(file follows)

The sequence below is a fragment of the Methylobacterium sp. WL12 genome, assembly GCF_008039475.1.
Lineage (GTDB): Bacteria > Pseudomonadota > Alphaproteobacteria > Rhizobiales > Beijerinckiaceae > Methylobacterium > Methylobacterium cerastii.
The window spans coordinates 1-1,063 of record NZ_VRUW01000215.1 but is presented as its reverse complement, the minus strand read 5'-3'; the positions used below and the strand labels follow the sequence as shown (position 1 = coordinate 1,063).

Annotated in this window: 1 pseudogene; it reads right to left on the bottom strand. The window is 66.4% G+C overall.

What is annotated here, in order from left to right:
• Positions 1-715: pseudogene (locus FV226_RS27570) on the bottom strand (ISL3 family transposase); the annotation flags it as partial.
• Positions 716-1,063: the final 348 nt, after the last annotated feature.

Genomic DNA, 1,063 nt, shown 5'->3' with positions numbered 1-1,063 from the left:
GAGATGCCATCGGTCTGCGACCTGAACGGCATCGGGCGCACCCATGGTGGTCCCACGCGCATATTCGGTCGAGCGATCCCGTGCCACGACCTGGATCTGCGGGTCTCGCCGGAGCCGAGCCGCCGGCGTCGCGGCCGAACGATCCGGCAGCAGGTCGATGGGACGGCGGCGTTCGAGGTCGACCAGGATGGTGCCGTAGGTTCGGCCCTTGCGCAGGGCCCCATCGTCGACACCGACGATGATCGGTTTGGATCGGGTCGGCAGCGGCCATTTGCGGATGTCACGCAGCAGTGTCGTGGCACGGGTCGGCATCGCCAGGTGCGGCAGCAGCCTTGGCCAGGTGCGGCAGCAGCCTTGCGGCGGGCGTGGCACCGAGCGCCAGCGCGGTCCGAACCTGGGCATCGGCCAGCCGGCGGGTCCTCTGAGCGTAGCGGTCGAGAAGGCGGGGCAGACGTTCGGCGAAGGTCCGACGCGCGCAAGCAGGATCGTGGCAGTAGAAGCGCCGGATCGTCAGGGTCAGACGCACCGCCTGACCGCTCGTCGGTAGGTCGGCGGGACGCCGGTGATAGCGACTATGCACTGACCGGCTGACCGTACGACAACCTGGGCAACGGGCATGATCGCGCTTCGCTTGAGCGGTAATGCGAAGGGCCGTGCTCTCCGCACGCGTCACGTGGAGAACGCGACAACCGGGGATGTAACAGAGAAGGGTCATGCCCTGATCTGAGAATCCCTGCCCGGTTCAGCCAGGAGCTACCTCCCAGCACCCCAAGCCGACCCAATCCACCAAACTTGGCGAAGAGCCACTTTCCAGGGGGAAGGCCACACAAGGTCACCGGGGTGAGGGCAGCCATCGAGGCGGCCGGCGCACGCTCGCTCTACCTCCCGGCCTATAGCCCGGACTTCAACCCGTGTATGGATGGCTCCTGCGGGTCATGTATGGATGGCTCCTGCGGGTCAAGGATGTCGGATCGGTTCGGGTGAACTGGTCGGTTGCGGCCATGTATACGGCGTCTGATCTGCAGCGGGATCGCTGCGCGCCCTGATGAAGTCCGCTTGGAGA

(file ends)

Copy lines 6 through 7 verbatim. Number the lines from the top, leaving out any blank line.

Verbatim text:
• Positions 1-715: pseudogene (locus FV226_RS27570) on the bottom strand (ISL3 family transposase); the annotation flags it as partial.
• Positions 716-1,063: the final 348 nt, after the last annotated feature.